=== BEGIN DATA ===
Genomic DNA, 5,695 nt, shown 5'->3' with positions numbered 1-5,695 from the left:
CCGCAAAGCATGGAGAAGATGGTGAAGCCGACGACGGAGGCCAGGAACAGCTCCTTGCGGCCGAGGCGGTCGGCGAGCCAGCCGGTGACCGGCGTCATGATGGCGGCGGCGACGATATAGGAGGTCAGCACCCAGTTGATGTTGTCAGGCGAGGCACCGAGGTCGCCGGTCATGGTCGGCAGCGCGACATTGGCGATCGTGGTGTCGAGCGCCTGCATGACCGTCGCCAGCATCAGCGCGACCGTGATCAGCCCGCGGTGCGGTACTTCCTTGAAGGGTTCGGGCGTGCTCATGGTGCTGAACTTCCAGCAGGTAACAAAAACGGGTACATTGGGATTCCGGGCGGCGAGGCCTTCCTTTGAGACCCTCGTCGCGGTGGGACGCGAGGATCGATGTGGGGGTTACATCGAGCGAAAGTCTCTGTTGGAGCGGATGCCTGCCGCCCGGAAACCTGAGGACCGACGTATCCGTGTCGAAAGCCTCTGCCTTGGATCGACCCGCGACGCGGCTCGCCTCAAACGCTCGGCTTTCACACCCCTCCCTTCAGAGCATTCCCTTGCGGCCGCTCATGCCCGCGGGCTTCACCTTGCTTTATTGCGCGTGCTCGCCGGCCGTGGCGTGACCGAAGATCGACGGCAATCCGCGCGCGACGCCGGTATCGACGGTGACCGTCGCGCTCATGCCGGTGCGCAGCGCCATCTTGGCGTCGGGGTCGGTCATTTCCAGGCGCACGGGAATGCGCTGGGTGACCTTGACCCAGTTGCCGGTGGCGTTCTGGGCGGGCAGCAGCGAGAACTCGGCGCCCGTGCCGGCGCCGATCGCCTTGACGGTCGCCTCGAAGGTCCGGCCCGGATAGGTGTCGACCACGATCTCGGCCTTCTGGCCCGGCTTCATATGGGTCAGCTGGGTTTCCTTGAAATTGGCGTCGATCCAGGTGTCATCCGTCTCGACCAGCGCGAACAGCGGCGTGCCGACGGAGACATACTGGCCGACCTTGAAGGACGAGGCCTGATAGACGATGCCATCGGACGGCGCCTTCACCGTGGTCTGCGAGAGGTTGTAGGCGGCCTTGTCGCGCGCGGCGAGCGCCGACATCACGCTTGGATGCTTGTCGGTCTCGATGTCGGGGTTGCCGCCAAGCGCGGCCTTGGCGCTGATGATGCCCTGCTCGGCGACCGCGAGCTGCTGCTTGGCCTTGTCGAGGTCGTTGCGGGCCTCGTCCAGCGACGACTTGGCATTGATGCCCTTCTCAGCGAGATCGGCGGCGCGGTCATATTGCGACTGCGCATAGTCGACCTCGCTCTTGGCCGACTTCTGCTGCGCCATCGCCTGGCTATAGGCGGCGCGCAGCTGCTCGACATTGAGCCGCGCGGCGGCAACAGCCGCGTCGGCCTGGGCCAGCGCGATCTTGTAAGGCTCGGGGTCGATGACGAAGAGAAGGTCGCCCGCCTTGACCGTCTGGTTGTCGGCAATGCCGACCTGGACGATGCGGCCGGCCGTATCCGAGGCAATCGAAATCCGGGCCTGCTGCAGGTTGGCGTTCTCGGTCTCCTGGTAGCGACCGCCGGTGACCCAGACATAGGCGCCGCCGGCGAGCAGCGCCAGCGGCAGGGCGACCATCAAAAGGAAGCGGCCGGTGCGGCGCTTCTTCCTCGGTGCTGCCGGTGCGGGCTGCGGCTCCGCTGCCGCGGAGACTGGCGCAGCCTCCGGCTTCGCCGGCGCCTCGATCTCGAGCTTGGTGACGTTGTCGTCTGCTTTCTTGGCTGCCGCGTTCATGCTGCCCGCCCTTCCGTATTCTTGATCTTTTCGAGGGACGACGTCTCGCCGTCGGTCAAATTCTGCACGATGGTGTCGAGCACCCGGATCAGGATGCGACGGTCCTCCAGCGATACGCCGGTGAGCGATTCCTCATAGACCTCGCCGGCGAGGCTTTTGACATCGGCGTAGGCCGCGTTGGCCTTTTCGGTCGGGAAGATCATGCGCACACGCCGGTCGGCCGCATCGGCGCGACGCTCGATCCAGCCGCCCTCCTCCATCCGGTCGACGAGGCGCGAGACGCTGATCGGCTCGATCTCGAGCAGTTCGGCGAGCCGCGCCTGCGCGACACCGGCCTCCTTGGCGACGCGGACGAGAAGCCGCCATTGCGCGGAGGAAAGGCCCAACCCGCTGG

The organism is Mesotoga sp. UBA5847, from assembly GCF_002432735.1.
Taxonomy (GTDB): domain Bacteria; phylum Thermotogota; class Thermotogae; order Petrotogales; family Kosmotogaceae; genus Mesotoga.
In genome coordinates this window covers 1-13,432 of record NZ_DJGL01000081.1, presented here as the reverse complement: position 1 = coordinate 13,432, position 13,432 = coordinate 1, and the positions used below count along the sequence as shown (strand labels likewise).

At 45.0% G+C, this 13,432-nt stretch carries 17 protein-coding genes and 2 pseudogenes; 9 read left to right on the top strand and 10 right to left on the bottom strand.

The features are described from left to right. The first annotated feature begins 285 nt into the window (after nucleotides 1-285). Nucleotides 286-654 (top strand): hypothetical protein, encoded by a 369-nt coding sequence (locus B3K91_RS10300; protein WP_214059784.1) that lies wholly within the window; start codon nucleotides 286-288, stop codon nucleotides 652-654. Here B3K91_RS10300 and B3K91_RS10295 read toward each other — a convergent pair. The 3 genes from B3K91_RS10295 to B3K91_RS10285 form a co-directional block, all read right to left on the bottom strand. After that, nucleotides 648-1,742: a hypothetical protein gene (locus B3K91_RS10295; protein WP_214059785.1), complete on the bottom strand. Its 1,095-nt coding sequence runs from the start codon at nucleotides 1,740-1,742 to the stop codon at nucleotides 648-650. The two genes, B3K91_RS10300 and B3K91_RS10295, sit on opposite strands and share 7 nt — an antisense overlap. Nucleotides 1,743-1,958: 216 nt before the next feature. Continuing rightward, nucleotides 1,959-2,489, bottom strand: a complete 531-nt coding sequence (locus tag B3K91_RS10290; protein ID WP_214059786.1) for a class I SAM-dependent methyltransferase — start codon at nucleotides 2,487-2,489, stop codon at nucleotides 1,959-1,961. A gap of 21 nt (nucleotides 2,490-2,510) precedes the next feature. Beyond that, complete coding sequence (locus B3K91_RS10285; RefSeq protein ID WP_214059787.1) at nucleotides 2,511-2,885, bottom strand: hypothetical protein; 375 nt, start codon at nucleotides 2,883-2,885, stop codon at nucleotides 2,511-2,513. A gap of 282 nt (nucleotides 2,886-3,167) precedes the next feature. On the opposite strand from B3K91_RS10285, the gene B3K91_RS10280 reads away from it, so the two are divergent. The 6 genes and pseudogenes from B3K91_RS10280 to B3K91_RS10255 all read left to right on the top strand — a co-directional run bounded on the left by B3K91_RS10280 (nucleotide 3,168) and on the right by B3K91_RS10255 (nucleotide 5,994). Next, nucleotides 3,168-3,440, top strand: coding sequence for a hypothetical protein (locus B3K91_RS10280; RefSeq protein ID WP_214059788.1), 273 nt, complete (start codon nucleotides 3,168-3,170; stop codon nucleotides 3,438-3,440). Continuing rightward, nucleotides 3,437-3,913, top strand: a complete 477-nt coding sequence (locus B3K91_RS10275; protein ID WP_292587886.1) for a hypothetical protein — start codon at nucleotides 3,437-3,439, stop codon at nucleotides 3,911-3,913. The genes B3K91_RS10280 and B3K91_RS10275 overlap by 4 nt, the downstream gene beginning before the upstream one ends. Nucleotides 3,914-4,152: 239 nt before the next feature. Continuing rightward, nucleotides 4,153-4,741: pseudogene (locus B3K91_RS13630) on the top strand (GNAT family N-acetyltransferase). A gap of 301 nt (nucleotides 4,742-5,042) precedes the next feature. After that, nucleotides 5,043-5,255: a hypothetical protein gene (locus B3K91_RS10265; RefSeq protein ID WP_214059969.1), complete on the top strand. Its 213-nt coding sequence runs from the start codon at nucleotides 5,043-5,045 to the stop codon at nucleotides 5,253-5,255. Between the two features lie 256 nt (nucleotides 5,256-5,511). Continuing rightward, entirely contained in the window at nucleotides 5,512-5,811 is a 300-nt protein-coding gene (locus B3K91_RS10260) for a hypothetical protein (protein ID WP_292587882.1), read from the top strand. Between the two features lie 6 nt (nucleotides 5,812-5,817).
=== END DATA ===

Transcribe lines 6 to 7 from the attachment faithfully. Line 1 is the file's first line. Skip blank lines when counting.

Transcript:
At 45.0% G+C, this 13,432-nt stretch carries 17 protein-coding genes and 2 pseudogenes; 9 read left to right on the top strand and 10 right to left on the bottom strand.

The features are described from left to right. The first annotated feature begins 285 nt into the window (after nucleotides 1-285). Nucleotides 286-654 (top strand): hypothetical protein, encoded by a 369-nt coding sequence (locus B3K91_RS10300; protein WP_214059784.1) that lies wholly within the window; start codon nucleotides 286-288, stop codon nucleotides 652-654. Here B3K91_RS10300 and B3K91_RS10295 read toward each other — a convergent pair. The 3 genes from B3K91_RS10295 to B3K91_RS10285 form a co-directional block, all read right to left on the bottom strand. After that, nucleotides 648-1,742: a hypothetical protein gene (locus B3K91_RS10295; protein WP_214059785.1), complete on the bottom strand. Its 1,095-nt coding sequence runs from the start codon at nucleotides 1,740-1,742 to the stop codon at nucleotides 648-650. The two genes, B3K91_RS10300 and B3K91_RS10295, sit on opposite strands and share 7 nt — an antisense overlap. Nucleotides 1,743-1,958: 216 nt before the next feature. Continuing rightward, nucleotides 1,959-2,489, bottom strand: a complete 531-nt coding sequence (locus tag B3K91_RS10290; protein ID WP_214059786.1) for a class I SAM-dependent methyltransferase — start codon at nucleotides 2,487-2,489, stop codon at nucleotides 1,959-1,961. A gap of 21 nt (nucleotides 2,490-2,510) precedes the next feature. Beyond that, complete coding sequence (locus B3K91_RS10285; RefSeq protein ID WP_214059787.1) at nucleotides 2,511-2,885, bottom strand: hypothetical protein; 375 nt, start codon at nucleotides 2,883-2,885, stop codon at nucleotides 2,511-2,513. A gap of 282 nt (nucleotides 2,886-3,167) precedes the next feature. On the opposite strand from B3K91_RS10285, the gene B3K91_RS10280 reads away from it, so the two are divergent. The 6 genes and pseudogenes from B3K91_RS10280 to B3K91_RS10255 all read left to right on the top strand — a co-directional run bounded on the left by B3K91_RS10280 (nucleotide 3,168) and on the right by B3K91_RS10255 (nucleotide 5,994). Next, nucleotides 3,168-3,440, top strand: coding sequence for a hypothetical protein (locus B3K91_RS10280; RefSeq protein ID WP_214059788.1), 273 nt, complete (start codon nucleotides 3,168-3,170; stop codon nucleotides 3,438-3,440). Continuing rightward, nucleotides 3,437-3,913, top strand: a complete 477-nt coding sequence (locus B3K91_RS10275; protein ID WP_292587886.1) for a hypothetical protein — start codon at nucleotides 3,437-3,439, stop codon at nucleotides 3,911-3,913. The genes B3K91_RS10280 and B3K91_RS10275 overlap by 4 nt, the downstream gene beginning before the upstream one ends. Nucleotides 3,914-4,152: 239 nt before the next feature. Continuing rightward, nucleotides 4,153-4,741: pseudogene (locus B3K91_RS13630) on the top strand (GNAT family N-acetyltransferase). A gap of 301 nt (nucleotides 4,742-5,042) precedes the next feature. After that, nucleotides 5,043-5,255: a hypothetical protein gene (locus B3K91_RS10265; RefSeq protein ID WP_214059969.1), complete on the top strand. Its 213-nt coding sequence runs from the start codon at nucleotides 5,043-5,045 to the stop codon at nucleotides 5,253-5,255. Between the two features lie 256 nt (nucleotides 5,256-5,511). Continuing rightward, entirely contained in the window at nucleotides 5,512-5,811 is a 300-nt protein-coding gene (locus B3K91_RS10260) for a hypothetical protein (protein ID WP_292587882.1), read from the top strand. Between the two features lie 6 nt (nucleotides 5,812-5,817).